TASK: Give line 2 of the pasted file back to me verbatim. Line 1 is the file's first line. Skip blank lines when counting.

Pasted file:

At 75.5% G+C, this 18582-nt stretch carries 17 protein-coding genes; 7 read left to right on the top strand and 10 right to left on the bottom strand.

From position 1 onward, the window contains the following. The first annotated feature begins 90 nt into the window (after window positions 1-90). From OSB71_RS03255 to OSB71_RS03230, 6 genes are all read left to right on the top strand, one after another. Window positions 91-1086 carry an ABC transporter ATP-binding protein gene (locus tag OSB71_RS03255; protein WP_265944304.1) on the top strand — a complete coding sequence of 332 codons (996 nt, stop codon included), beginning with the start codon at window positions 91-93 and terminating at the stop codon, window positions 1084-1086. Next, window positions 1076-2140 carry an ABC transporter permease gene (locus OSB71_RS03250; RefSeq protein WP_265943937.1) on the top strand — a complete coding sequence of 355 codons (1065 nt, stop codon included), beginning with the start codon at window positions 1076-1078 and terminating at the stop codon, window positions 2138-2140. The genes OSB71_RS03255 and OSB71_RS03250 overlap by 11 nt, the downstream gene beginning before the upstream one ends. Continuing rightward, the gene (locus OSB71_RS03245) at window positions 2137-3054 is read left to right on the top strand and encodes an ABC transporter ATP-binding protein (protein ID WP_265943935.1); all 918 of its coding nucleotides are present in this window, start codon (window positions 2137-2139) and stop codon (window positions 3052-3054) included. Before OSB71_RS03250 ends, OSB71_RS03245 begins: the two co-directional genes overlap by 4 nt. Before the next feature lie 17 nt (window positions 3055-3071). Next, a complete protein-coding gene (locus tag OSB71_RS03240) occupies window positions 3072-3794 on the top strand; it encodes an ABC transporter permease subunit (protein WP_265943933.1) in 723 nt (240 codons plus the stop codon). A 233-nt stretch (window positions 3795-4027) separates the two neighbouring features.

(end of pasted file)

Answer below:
From position 1 onward, the window contains the following. The first annotated feature begins 90 nt into the window (after window positions 1-90). From OSB71_RS03255 to OSB71_RS03230, 6 genes are all read left to right on the top strand, one after another. Window positions 91-1086 carry an ABC transporter ATP-binding protein gene (locus tag OSB71_RS03255; protein WP_265944304.1) on the top strand — a complete coding sequence of 332 codons (996 nt, stop codon included), beginning with the start codon at window positions 91-93 and terminating at the stop codon, window positions 1084-1086. Next, window positions 1076-2140 carry an ABC transporter permease gene (locus OSB71_RS03250; RefSeq protein WP_265943937.1) on the top strand — a complete coding sequence of 355 codons (1065 nt, stop codon included), beginning with the start codon at window positions 1076-1078 and terminating at the stop codon, window positions 2138-2140. The genes OSB71_RS03255 and OSB71_RS03250 overlap by 11 nt, the downstream gene beginning before the upstream one ends. Continuing rightward, the gene (locus OSB71_RS03245) at window positions 2137-3054 is read left to right on the top strand and encodes an ABC transporter ATP-binding protein (protein ID WP_265943935.1); all 918 of its coding nucleotides are present in this window, start codon (window positions 2137-2139) and stop codon (window positions 3052-3054) included. Before OSB71_RS03250 ends, OSB71_RS03245 begins: the two co-directional genes overlap by 4 nt. Before the next feature lie 17 nt (window positions 3055-3071). Next, a complete protein-coding gene (locus tag OSB71_RS03240) occupies window positions 3072-3794 on the top strand; it encodes an ABC transporter permease subunit (protein WP_265943933.1) in 723 nt (240 codons plus the stop codon). A 233-nt stretch (window positions 3795-4027) separates the two neighbouring features.